Education In-Service Training

While Suz was being flooded out of house and home back in the village I was hangin’ poolside at a hotel near our training villages in the Northwest Provence.

On January 2o at approximately 5:00 in the morning Brandon and Rachel with Paul along for the ride, graciously picked me up on their way back to Pretoria in their rental car. Paul and I were headed out for our Educator’s In-Service Training (IST) while Rachael and Brandon were finishing off their whirlwind of travel adventures all in the name of gathering supplies for their Pahlala Girls and Boys Clubs. We arrived in Pretoria by 8:45 am, not bad for a four hour trip. Because we had left so early we saw a tremendous amount of wildlife along the way. It felt like our own private safari. Brandon asked for tips, we told him we’d pay him later. <grin> Paul and I spent a night in Pretoria and then caught a ride with the Peace Corps Khumbi to Zeerust, another two and a half hour trip, the next morning.

IST is strategically situated about 3 months after we arrived at our permanent site. This is just long enough for us to start to get a feel for what is needed and what is possible in our villages. I have said it many times, and I’m sure I will say it again, one of the things that I feel most proud of when I tell people about the Peace Corps is their desire to truly meet the needs of the community, as the community sees them, and not to bring in a pre-perscribed agenda from afar.

During our first 3 months Peace Corps asks PCVs to do a lot of research about the villages we now call home; who are its people, what are its assets and what changes do people want to see in order to create a better life for all of us? Each Peace Corps Volunteer brings skills and interests of their own so I believe the magic occurs when the community needs connect with these skills and interests in order to help create positive change.

In our first session at IST volunteers were allowed the chance to share the projects that they have begun or wish to begin upon returning to the village. This session was both inspirational and daunting at the same time. While Susie has been working diligently on breaking out from the Home Based Care office environment to connect with the community and schools on a more real level by putting in motion her dreams for a much expanded version of Dazzling Divas, her young womens empowerment program back in the states, I have mainly been observing and helping out on little projects in the school as they arrive. This means that I felt that my contribution to the session at IST was a bit lacking. In fact, I just listened. I know others were in the same place as myself but I heard all of the great ideas that have been implemented and will soon be implemented and thought to myself, what have I really done so far and do I have a direction when I return to the village? This is the question that I know many PCVs have faced before me but it doesn’t make the vast space any less intimidating. I guess, in the end, it is just one step at a time.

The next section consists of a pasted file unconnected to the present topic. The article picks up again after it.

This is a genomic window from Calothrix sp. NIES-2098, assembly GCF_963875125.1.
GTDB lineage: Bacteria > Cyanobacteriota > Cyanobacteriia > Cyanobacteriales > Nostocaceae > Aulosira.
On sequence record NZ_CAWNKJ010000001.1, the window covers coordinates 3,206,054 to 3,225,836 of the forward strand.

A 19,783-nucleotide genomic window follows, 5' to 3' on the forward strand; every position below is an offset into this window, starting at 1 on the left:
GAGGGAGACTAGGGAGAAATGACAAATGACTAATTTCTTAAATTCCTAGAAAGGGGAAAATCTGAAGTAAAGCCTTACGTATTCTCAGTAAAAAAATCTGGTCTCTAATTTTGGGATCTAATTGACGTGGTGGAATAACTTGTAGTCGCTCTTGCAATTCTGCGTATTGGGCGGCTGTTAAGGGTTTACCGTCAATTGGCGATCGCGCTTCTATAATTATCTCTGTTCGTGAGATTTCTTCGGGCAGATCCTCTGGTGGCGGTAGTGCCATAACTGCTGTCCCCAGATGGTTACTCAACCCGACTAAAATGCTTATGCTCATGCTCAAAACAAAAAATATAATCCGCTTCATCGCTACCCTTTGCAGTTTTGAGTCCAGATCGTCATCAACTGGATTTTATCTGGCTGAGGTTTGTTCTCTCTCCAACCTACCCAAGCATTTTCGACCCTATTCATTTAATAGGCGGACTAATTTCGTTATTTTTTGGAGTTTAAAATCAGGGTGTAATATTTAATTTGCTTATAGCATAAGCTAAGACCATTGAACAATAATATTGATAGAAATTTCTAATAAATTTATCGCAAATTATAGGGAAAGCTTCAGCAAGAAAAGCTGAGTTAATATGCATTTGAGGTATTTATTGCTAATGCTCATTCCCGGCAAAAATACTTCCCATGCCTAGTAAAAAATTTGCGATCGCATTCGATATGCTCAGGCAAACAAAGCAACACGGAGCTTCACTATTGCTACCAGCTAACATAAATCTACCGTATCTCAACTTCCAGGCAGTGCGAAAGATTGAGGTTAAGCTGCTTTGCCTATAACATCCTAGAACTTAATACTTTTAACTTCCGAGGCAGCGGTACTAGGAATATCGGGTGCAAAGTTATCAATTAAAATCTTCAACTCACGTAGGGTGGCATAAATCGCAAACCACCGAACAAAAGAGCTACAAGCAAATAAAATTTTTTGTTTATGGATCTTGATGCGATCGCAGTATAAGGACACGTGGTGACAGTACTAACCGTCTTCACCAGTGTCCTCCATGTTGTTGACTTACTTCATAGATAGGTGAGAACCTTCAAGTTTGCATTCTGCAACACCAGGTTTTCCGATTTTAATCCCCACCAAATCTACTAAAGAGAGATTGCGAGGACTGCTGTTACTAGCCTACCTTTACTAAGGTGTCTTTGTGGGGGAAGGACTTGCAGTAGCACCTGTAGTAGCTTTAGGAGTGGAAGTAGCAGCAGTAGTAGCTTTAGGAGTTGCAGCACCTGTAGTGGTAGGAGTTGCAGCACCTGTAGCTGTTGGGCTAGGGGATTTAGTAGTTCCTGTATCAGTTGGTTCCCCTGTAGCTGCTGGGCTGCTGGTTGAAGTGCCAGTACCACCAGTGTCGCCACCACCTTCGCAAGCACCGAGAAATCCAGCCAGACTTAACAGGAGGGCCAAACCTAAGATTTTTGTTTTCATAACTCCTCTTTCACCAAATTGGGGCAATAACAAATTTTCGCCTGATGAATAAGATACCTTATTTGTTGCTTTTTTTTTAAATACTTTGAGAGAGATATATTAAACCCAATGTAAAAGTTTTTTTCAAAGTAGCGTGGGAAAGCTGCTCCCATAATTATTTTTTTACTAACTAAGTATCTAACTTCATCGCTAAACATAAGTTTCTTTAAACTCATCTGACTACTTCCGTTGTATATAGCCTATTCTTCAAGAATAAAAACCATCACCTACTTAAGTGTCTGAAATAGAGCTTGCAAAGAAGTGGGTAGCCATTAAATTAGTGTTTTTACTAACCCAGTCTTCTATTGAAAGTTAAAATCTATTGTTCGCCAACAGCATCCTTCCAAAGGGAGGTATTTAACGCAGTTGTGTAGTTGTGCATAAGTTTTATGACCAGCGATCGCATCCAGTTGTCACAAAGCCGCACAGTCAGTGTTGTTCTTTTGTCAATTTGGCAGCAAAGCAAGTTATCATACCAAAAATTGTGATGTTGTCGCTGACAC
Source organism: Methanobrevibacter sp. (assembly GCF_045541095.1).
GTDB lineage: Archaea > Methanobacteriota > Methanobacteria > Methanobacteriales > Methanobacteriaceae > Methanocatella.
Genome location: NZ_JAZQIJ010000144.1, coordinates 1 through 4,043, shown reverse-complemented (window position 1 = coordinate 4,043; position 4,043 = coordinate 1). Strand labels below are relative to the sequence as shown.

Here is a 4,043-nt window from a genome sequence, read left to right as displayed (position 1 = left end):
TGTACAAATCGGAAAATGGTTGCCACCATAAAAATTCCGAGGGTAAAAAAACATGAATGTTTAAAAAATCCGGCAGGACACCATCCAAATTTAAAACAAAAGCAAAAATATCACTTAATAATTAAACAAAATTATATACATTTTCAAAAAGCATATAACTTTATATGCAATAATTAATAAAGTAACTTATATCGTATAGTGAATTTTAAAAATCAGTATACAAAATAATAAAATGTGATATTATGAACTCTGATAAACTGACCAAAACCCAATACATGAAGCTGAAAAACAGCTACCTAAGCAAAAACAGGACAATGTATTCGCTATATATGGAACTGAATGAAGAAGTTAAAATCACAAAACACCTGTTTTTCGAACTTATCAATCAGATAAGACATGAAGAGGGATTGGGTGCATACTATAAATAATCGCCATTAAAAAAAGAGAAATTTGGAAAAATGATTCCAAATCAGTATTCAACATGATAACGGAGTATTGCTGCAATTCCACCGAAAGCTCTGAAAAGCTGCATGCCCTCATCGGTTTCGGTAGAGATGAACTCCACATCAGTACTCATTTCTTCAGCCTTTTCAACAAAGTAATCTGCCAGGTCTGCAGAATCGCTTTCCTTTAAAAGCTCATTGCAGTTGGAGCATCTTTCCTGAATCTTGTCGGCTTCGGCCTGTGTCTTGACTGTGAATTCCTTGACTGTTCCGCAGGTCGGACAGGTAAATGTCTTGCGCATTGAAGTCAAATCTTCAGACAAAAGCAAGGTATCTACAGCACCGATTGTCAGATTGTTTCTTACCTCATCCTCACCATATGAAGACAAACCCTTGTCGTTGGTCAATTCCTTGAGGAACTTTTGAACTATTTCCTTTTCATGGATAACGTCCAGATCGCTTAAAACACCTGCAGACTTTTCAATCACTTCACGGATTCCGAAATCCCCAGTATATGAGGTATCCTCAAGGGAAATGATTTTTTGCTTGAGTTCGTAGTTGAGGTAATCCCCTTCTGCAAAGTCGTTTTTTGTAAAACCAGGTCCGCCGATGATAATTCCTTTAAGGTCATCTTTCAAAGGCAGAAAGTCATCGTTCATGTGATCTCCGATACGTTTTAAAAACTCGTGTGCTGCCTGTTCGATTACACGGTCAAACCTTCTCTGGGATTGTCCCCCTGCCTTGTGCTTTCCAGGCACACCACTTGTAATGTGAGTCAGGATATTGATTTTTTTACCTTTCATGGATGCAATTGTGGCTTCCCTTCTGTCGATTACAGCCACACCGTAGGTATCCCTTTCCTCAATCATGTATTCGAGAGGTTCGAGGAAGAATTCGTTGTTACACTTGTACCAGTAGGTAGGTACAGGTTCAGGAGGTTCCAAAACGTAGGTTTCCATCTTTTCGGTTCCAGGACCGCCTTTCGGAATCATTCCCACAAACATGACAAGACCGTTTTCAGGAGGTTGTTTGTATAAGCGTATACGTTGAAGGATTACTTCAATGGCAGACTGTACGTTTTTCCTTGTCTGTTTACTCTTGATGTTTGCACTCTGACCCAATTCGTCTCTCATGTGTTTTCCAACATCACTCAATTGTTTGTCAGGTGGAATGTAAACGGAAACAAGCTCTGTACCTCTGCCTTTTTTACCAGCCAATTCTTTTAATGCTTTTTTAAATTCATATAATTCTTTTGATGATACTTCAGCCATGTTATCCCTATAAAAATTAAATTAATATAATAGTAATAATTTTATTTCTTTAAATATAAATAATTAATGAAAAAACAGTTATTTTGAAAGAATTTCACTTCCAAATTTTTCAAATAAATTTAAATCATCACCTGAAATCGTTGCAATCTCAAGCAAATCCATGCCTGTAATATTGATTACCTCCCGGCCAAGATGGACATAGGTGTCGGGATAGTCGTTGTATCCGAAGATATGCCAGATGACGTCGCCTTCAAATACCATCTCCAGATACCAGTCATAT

After IST, I did have a few inspirations, like an after school club based in inquiry based science (Discovery Club – If I may borrow the name from a fellow PCV. Thanks Suzanna.) Also at Jacob Langa the instructors have asked repeatedly if I could teach them how to use the computers. (A much desired skill here in SA considering it is truly a newly industrialized nation.) The struggle that I face internally is, am I going to lend a hand with what what the people of Abbot’s Poort really need? Am I doing what is most important for its people? But then the realization strikes, everybody’s needs are different, and if I can find spaces where my talents connect with what some of people need I will be helping in a real way.

I must say though, there are times that I wish I brought the magic wand that could take away this disease that ravages the people of the village. It is behind closed doors, hidden from view, but in the words of our host brother as his gaze drifted far away and his head shook gently back and forth, “people are dying, we are sick.” HIV, while talked about in the schools in an abstract way, is apparently not a disease that anyone has in the village. They die because they are “sick”. This sickness is often brought on by bewitchment and not from their choice to refuse a condom. We have been told by our clinic that 1 in 5 people are infected here in our village. Recently we were told that there is a belief in the village that a person can actually become infected with HIV from condoms themselves. Reasons for this we believe to stem from a massive recall on condoms that were improperly quality tested, but released to the public to save a rand or two. These condoms are notorious for breakage. Then there is a view that pains me most as it reveals the tension that is just below the surface. Because in SA a great majority of the large corporations are still held by the white minority there is a belief that this minority is lacing the condoms with the virus as a weapon against the majority. Oh to just have decent channels of communication of correct information. But I have digressed, I started this post referencing IST so let’s get back there shall we.